School district seeks solutions for $30,000 lunch debt

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COLUMBIA - Southern Boone School District leaders are trying to crack down on outstanding lunch debts. The school board will discuss measures Thursday to help alleviate the $30,000 balance. 

School District Superintendent Christopher Felmlee said, typically, a student accumulates debt throughout their grade school years.

"They graduate 12th grade leaving the district holding, in some cases, $5,000," Felmlee said. 

He said those who cannot afford to cover the debt can set up a payment plan. 

"If they don't have the means for it, let's work together, let's come up with this solution," Felmlee said.

The school board plans to implement measures for those who are aware of the debt and have ignored notices about making a payment.

"We want to hold parents accountable if they got debt and are persistent in not paying for it," Felmlee said. 

The board had planned to hold the diplomas of graduating students who owe the district. However, Felmlee said the initial solution would harm students. They have since come up with a solution that would penalize parents.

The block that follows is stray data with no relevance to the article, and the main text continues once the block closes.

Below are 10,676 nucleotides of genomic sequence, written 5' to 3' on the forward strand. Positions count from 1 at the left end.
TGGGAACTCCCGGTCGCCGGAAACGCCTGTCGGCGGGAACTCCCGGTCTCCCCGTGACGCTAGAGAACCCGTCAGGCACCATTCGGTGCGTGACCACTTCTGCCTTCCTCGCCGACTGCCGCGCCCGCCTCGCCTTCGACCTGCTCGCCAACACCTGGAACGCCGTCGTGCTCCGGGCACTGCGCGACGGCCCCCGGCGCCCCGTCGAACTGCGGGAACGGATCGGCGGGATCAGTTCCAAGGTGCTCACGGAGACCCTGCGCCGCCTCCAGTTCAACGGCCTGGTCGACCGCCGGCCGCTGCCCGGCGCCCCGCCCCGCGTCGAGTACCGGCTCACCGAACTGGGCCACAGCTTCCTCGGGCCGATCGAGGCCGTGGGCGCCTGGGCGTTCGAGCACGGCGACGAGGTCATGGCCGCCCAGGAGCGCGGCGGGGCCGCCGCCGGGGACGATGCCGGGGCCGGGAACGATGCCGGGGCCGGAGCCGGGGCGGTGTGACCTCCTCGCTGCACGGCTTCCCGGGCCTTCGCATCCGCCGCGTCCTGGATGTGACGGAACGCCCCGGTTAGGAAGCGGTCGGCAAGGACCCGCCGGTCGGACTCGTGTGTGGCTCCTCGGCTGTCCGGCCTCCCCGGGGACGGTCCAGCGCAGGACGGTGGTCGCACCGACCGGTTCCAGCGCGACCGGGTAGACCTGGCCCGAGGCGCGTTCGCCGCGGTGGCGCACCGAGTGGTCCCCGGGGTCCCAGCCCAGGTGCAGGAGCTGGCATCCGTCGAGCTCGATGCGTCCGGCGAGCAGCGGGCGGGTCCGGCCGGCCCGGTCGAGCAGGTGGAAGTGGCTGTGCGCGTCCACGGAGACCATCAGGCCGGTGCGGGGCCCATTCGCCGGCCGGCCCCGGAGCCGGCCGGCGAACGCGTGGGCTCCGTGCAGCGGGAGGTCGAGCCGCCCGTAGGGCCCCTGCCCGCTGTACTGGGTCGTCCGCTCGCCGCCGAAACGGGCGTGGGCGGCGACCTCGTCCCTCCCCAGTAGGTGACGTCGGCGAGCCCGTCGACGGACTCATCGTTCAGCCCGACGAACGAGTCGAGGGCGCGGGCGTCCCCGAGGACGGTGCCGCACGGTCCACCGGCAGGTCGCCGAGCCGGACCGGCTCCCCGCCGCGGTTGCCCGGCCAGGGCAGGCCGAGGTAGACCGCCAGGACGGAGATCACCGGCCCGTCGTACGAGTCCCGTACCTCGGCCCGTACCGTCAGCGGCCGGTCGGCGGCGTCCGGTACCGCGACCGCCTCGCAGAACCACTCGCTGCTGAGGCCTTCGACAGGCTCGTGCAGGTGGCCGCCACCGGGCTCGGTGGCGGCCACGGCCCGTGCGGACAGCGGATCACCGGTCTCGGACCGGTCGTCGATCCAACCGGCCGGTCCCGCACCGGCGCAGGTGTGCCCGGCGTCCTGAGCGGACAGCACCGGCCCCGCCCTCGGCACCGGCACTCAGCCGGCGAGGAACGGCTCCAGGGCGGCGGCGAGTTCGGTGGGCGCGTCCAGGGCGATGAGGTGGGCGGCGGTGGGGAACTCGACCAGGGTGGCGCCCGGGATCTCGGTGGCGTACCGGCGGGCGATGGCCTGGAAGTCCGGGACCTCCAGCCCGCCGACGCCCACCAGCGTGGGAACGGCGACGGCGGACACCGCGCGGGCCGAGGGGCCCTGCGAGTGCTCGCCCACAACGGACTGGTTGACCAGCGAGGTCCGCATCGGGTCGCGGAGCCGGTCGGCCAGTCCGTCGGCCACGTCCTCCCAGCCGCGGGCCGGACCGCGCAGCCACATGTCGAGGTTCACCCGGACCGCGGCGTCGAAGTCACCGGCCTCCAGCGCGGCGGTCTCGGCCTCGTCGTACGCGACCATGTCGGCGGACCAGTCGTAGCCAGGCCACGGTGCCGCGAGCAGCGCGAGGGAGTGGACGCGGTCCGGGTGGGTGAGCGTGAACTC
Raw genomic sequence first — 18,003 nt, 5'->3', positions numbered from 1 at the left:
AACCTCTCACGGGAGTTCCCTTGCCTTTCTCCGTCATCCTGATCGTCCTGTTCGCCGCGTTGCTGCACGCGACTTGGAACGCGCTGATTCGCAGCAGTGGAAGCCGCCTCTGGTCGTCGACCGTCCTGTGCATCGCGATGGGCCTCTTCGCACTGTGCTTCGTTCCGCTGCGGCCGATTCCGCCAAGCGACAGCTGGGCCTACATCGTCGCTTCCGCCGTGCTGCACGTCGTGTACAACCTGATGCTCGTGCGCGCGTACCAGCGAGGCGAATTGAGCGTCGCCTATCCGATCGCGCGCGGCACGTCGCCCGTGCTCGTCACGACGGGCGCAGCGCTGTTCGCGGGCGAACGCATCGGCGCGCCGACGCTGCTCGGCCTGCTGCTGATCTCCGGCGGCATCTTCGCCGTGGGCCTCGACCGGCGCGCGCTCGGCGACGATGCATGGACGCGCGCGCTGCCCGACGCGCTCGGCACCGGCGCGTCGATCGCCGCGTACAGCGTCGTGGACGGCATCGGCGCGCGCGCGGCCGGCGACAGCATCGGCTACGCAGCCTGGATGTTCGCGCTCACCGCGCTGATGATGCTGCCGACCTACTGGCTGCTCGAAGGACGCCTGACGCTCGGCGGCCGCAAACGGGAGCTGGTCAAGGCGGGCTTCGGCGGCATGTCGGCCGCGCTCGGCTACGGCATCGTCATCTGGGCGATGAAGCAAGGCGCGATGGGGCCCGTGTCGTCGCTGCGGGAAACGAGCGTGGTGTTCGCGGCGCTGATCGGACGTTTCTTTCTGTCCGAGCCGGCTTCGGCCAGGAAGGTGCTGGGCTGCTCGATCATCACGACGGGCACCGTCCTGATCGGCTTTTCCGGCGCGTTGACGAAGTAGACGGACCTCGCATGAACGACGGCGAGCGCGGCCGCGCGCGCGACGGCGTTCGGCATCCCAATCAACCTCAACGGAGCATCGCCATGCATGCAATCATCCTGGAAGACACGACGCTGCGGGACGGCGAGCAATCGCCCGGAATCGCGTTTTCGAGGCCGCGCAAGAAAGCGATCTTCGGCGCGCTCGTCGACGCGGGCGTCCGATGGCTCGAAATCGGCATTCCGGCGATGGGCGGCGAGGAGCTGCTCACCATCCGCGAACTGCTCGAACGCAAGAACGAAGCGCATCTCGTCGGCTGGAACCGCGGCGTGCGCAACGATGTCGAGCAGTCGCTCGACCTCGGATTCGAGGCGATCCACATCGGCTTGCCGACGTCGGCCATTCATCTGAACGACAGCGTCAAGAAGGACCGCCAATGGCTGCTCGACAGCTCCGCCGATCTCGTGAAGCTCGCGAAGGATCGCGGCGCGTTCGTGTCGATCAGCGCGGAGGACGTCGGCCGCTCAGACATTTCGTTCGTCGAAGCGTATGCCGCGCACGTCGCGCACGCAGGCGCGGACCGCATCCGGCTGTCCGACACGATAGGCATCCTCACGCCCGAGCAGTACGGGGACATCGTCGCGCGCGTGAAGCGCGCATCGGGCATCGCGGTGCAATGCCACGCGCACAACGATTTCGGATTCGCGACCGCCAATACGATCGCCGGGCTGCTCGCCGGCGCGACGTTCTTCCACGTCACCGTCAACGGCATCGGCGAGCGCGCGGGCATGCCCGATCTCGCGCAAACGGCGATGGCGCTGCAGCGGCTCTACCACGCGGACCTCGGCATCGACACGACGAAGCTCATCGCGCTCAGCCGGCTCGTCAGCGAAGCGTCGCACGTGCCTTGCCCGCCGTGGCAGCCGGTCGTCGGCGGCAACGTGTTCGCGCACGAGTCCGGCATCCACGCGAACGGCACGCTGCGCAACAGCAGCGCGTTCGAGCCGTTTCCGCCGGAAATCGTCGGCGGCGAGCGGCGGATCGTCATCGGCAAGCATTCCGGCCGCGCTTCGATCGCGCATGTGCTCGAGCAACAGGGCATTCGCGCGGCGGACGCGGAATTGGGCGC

"Those that refuse or just neglect, the parents wont be able to attend annual park days or the eighth grade promotion ceremony, or even the 12th grade graduation ceremony," Felmlee said.

Barrett Glascock, president of the Southern Boone School Board, said the district will even consider taking parents to court.

Constituents will have the opportunity to voice their opinion on solutions at the meeting. Felmlee said the board may approve something Thursday night.

"I think it's important the more we debate this, the more we work on the policy, the better it'll be in the long run," Felmlee said.

The Southern Boone School District has a budget of over $13 million.

Glascock said, "$30,000 is not a real big item, but it is big because that's close to a starting teacher salary."

The school district is also facing a $700,000 deficit for the upcoming school year, but both Glascock and Felmlee are optimistic about that.

"I think with the economy the way it is, we'll come out ok," Glascock said.

 

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